Just this week, Disney took a hard line with the release of its newest installment of the franchise blockbuster coming out in December, Star Wars: The Last Jedi. Disney is dictating secret terms to movie theaters who are lucky enough to be showing this film. The reported terms are that Disney gets 65% of the ticket price, a new high-water mark for the industry. In addition, theaters must agree to show the film on their largest screens for at least four weeks. Disney is imposing a 5% penalty to any theater that violates these rules, raising their take to 70% of revenue.
Why can and does Disney do this, and why do theaters comply? Competition. There are now so many ways to get content to the audience via every and any screen a viewer might like—right in the comfort of your home, hotel room, airline seat or beach chair.
As long as Disney wants to preserve the model of the big blockbuster movie release in theaters, the theaters will comply; they have no choice. They are just boxes with seats, a concession stand and a big screen. Important, yes, but not indispensable. As soon as a studio decides it can launch a movie like a pay-per-view boxing match, theaters will be on the ropes.
I, for one, love seeing a movie in a theater. And the good ones now have better seating, better food, better sound systems, reserved seating and bigger screens, which all result in much higher ticket prices.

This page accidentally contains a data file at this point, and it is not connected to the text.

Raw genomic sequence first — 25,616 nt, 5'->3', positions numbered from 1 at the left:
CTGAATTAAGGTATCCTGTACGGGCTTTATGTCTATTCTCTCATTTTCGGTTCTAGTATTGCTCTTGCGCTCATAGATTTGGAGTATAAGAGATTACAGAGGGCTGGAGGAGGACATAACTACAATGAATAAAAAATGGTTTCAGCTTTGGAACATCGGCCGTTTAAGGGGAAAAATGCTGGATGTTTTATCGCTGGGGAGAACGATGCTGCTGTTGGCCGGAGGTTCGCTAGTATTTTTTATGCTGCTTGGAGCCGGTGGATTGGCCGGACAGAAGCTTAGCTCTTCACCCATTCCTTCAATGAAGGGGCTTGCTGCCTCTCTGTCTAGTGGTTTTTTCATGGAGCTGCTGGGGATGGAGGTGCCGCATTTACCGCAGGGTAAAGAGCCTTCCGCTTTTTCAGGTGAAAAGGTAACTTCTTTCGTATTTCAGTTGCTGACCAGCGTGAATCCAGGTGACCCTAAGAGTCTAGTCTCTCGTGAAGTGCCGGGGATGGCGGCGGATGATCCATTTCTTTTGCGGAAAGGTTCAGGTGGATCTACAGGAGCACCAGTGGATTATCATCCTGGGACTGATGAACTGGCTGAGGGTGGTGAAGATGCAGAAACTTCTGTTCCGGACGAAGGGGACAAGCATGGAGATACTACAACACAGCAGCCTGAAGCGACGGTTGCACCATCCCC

Here’s my point: Are you Disney or the theater? Are you the medium that allows your audience to consume someone else’s content? Yes, you have a loyal audience; yes, you have media channels your audience consumes such as magazines, websites, live meetings, conferences and trade shows, but whose content are you distributing? What original content do you produce? Who are the authors of what you distribute?
Disney animators, writers, artists and creators are what allows Disney to command that 65% cut of the revenue. Disney also owns a number of important media outlets to distribute their own content. Amazon, Hulu and Netflix know that being beholden to a studio, writers, publishing houses and other original content providers is a path to lower margins and a weakened market position.
If you are a non-profit, association or professional society that relies on your members for content, it’s time to think about getting into the original content business. I know it’s a big departure, but the writing is on the wall. Content is king, and it’s only a matter of time before the alternatives to your current content model will be challenged.
Start small, but start now.